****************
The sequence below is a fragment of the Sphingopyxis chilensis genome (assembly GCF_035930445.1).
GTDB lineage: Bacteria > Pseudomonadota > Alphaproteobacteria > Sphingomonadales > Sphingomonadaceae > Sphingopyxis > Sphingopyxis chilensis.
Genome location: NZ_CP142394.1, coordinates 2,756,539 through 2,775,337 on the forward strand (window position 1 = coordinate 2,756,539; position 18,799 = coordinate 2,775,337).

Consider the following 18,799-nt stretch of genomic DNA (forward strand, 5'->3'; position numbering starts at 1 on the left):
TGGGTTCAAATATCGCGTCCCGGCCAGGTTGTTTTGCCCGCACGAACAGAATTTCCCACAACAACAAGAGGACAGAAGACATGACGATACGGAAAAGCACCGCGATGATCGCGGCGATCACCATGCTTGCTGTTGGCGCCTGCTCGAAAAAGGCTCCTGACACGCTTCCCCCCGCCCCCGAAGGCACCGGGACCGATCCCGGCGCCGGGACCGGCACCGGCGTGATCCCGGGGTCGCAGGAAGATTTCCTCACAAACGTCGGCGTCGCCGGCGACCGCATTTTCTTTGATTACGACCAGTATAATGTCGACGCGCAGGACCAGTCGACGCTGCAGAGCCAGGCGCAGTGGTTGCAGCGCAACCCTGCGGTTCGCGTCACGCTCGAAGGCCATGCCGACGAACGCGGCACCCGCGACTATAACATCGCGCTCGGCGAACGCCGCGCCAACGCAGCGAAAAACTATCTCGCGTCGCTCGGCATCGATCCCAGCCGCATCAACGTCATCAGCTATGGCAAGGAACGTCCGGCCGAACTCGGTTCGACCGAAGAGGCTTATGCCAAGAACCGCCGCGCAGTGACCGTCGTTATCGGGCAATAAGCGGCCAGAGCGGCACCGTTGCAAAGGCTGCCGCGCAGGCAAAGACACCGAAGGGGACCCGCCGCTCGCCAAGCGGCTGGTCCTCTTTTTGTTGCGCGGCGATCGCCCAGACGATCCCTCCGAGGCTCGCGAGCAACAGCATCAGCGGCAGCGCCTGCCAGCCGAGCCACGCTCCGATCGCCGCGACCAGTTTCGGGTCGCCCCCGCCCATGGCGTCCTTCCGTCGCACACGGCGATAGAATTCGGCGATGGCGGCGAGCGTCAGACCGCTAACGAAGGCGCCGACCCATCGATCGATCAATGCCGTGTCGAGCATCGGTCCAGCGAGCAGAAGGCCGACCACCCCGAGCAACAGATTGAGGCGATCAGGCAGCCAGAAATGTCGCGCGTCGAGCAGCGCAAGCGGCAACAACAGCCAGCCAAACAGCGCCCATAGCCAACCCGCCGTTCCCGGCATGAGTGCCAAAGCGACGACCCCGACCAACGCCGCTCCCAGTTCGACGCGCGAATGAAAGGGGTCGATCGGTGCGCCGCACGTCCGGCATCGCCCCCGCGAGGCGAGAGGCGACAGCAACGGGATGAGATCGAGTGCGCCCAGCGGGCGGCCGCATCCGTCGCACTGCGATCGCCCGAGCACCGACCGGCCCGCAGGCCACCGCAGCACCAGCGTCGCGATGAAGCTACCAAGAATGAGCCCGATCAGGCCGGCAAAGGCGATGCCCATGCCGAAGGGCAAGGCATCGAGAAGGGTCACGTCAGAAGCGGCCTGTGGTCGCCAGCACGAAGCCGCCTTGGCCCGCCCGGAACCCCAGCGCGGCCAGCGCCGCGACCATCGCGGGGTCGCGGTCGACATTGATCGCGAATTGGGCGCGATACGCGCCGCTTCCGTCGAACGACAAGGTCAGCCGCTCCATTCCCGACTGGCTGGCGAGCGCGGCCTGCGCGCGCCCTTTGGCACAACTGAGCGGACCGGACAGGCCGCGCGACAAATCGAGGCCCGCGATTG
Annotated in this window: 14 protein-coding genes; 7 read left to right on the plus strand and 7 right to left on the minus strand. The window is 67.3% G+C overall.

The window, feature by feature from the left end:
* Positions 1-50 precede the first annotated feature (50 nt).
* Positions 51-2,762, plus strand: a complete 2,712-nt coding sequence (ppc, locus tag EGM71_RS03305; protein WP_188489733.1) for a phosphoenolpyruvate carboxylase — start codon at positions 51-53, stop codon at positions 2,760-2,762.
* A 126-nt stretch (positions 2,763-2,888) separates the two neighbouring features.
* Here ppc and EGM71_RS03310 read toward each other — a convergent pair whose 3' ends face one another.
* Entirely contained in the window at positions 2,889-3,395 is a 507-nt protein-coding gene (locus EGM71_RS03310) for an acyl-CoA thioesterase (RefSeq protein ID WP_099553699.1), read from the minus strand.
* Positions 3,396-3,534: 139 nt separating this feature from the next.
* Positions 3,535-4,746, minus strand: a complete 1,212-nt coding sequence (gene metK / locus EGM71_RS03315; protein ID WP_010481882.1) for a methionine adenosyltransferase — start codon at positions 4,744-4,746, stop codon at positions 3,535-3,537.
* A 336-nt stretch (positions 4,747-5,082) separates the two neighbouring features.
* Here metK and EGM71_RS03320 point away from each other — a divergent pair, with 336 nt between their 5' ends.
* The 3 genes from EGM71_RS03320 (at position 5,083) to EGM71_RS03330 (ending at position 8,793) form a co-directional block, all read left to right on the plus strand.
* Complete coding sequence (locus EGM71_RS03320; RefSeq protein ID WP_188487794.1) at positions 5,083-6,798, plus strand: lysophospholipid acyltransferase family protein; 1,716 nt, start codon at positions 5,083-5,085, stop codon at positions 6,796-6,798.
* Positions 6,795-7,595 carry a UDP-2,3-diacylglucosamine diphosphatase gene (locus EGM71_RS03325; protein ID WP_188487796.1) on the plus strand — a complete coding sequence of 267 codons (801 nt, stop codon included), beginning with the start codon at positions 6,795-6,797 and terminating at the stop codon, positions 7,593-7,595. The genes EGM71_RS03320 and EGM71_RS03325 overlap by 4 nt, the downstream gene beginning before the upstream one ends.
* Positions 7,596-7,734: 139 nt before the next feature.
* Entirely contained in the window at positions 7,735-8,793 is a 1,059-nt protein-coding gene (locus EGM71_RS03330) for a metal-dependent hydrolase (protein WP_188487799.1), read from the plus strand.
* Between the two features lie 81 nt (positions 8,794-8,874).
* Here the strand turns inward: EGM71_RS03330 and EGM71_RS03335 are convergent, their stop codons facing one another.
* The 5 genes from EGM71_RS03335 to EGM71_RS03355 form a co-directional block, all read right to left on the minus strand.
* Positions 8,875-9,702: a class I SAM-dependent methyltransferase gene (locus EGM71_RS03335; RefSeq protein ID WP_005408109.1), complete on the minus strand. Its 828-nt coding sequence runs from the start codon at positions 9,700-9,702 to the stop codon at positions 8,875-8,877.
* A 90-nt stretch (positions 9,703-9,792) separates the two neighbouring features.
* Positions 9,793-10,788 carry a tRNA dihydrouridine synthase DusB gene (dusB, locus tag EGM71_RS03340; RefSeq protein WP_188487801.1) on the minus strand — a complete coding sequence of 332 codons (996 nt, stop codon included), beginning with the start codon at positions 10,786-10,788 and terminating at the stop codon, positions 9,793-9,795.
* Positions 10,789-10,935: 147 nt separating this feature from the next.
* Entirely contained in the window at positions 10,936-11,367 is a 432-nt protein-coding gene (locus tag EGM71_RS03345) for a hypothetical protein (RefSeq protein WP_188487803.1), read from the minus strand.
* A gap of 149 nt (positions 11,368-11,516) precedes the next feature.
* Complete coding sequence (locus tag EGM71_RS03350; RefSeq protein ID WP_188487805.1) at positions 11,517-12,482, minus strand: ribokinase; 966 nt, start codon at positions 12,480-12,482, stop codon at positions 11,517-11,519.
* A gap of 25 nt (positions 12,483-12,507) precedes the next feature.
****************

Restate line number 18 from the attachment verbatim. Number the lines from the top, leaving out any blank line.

* Complete coding sequence (locus EGM71_RS03320; RefSeq protein ID WP_188487794.1) at positions 5,083-6,798, plus strand: lysophospholipid acyltransferase family protein; 1,716 nt, start codon at positions 5,083-5,085, stop codon at positions 6,796-6,798.